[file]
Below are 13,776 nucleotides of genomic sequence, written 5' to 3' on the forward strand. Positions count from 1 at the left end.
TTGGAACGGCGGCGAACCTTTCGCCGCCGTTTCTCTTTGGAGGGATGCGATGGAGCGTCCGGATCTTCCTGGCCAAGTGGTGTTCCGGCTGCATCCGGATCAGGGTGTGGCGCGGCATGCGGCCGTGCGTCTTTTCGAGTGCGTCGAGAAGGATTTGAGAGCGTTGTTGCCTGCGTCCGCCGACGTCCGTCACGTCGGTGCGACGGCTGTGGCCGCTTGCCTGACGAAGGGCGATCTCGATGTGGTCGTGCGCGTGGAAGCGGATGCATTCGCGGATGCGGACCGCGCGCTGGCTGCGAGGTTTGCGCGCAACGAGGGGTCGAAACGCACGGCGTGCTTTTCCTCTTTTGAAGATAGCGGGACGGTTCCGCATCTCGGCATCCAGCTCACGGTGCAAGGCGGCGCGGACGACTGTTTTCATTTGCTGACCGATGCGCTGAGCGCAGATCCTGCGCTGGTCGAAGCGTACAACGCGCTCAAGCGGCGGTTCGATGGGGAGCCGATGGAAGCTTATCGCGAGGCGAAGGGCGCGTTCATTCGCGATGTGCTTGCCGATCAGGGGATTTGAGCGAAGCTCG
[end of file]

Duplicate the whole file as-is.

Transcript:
Below are 13,776 nucleotides of genomic sequence, written 5' to 3' on the forward strand. Positions count from 1 at the left end.
TTGGAACGGCGGCGAACCTTTCGCCGCCGTTTCTCTTTGGAGGGATGCGATGGAGCGTCCGGATCTTCCTGGCCAAGTGGTGTTCCGGCTGCATCCGGATCAGGGTGTGGCGCGGCATGCGGCCGTGCGTCTTTTCGAGTGCGTCGAGAAGGATTTGAGAGCGTTGTTGCCTGCGTCCGCCGACGTCCGTCACGTCGGTGCGACGGCTGTGGCCGCTTGCCTGACGAAGGGCGATCTCGATGTGGTCGTGCGCGTGGAAGCGGATGCATTCGCGGATGCGGACCGCGCGCTGGCTGCGAGGTTTGCGCGCAACGAGGGGTCGAAACGCACGGCGTGCTTTTCCTCTTTTGAAGATAGCGGGACGGTTCCGCATCTCGGCATCCAGCTCACGGTGCAAGGCGGCGCGGACGACTGTTTTCATTTGCTGACCGATGCGCTGAGCGCAGATCCTGCGCTGGTCGAAGCGTACAACGCGCTCAAGCGGCGGTTCGATGGGGAGCCGATGGAAGCTTATCGCGAGGCGAAGGGCGCGTTCATTCGCGATGTGCTTGCCGATCAGGGGATTTGAGCGAAGCTCG